How 2 of higher ed’s most challenging trends are causing pain this fall

While declining enrollment loomed even before the pandemic, political interference targeting schools' DEI programs and tenure has caught wildfire in the last year. Now, 22 states have anti-DEI legislation pushes slated this year.

While every college and university has unique challenges, broad trends inevitably develop, forcing higher education leaders to deal with their implications collectively. Two macro trends nationwide seem no more consequential than continuing political interference in higher education practices and downward trending enrollment.

Higher ed has been dealing with declining enrollment for over a decade; since undergraduate numbers hit their peak in 2010, enrollment has fallen by almost three million. The main culprits? Changing demographics and a more skeptical public perception.

But while declining enrollment loomed even before the pandemic, political interference targeting schools’ DEI programs and tenure has caught wildfire in the last year. Now, 22 states have anti-DEI legislation pushes slated this year.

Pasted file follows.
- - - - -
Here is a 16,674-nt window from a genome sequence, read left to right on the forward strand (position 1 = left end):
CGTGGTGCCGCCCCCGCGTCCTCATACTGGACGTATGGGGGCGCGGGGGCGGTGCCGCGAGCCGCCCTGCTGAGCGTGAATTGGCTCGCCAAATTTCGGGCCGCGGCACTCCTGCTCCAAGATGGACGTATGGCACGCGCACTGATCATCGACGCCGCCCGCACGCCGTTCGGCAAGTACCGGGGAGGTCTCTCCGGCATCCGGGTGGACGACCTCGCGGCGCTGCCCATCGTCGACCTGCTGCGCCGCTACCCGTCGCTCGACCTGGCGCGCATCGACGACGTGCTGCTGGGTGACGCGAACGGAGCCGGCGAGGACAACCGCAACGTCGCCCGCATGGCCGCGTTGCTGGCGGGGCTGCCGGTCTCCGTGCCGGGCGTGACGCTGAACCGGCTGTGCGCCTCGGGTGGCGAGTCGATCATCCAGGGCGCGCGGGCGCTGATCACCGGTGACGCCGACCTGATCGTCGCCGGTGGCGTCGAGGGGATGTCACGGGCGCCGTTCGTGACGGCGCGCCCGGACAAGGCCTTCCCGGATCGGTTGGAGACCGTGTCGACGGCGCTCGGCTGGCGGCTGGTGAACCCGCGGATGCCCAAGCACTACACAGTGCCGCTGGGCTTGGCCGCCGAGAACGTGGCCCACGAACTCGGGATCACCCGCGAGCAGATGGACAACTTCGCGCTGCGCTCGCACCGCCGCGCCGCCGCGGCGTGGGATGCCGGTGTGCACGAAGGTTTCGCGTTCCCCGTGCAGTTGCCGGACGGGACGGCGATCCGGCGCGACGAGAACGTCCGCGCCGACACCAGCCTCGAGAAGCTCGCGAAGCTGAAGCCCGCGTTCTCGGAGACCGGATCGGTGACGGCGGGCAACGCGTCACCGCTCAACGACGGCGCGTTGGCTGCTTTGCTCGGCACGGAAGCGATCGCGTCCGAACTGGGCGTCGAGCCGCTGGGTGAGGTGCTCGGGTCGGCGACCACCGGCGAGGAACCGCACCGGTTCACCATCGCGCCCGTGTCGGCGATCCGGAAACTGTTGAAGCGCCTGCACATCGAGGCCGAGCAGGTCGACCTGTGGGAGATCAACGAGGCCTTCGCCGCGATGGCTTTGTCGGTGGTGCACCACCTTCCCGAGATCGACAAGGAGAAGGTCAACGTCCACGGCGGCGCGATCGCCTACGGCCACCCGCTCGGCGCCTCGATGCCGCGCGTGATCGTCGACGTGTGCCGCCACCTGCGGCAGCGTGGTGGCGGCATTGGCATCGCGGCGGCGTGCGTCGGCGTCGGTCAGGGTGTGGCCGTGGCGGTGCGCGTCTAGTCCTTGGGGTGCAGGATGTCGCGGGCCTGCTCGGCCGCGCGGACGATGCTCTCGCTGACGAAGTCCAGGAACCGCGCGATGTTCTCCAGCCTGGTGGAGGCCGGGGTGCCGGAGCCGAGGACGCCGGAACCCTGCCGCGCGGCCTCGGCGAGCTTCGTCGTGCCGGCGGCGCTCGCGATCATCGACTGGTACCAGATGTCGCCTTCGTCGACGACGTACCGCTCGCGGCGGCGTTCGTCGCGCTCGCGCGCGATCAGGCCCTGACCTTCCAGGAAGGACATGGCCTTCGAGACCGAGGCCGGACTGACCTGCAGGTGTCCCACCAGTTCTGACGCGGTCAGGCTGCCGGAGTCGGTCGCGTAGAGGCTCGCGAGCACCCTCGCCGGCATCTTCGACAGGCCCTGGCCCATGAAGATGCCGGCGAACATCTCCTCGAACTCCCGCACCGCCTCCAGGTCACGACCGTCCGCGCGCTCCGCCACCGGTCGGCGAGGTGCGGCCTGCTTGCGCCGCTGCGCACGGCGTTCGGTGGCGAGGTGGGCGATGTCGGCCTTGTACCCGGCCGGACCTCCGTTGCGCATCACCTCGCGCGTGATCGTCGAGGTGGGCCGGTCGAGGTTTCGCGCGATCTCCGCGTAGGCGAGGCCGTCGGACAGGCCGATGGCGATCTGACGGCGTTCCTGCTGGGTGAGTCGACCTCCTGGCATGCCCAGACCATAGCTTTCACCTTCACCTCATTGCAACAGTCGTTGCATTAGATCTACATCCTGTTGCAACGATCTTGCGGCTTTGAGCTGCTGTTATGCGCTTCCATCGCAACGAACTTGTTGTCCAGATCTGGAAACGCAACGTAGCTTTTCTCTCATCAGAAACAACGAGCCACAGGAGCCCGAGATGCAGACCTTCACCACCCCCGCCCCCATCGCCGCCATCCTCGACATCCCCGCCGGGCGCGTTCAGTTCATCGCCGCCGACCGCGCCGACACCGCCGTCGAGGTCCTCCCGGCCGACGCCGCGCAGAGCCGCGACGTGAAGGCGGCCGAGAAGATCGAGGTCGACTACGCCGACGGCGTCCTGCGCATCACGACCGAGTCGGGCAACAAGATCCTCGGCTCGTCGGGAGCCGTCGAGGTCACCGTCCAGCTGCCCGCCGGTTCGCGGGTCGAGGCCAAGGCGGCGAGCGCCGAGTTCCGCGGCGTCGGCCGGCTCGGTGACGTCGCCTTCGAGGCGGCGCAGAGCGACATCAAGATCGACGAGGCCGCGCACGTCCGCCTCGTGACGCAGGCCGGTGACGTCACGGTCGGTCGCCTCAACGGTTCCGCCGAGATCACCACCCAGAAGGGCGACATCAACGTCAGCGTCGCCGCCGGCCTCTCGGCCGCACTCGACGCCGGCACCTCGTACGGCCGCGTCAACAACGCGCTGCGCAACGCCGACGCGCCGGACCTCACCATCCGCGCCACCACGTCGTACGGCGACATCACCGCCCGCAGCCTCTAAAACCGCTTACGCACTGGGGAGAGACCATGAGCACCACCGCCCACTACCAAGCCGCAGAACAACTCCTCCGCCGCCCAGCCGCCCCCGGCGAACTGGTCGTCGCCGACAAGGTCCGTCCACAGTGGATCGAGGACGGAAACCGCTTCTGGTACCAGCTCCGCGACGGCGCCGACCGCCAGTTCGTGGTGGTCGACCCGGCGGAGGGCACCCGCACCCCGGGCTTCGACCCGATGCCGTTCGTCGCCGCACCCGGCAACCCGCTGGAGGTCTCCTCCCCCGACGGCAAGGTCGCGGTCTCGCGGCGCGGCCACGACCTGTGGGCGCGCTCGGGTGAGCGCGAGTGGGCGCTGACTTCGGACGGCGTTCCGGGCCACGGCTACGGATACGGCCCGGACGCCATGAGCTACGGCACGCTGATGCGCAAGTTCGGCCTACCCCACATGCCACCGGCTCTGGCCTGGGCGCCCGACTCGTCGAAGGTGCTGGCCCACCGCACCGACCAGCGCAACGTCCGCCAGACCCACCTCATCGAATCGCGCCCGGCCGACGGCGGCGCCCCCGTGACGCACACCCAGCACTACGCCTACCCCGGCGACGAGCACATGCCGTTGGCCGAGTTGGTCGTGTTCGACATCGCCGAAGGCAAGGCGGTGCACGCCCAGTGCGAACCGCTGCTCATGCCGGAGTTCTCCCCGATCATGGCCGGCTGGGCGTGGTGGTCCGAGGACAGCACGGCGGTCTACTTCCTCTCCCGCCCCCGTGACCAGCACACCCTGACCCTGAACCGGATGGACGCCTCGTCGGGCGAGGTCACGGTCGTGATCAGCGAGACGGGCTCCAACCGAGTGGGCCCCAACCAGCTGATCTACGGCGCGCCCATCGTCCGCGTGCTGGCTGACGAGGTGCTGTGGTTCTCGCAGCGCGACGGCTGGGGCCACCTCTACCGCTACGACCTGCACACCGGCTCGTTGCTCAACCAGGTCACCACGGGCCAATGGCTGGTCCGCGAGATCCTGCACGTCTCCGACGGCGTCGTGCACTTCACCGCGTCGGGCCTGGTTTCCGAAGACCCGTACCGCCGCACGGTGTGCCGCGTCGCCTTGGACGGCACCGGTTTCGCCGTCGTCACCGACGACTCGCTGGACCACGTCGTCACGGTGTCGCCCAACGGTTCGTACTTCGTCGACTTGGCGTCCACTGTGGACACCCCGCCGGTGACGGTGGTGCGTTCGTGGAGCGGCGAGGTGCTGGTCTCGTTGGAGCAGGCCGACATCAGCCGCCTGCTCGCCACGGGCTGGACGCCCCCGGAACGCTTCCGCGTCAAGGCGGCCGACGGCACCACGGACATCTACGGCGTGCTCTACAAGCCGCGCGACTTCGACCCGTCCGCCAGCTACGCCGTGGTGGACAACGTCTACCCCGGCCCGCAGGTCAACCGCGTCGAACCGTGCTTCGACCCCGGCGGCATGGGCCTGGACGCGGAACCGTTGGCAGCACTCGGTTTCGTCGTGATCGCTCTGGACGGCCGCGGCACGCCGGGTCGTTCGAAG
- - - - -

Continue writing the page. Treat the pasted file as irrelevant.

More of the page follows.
Political interference and declining enrollment, two of higher education’s most formidable trends, have already begun to impact several colleges and universities this fall—and at one major university system, the two are coalescing.

Wisconsin lawmakers cut DEI funding by citing UW system enrollment, revenue woes

Between 2019 and 2022, three University of Wisconsin System campuses saw more than a 17% drop in enrollment. Systemwide, enrollment is at its lowest since 2000, according to Biz Times.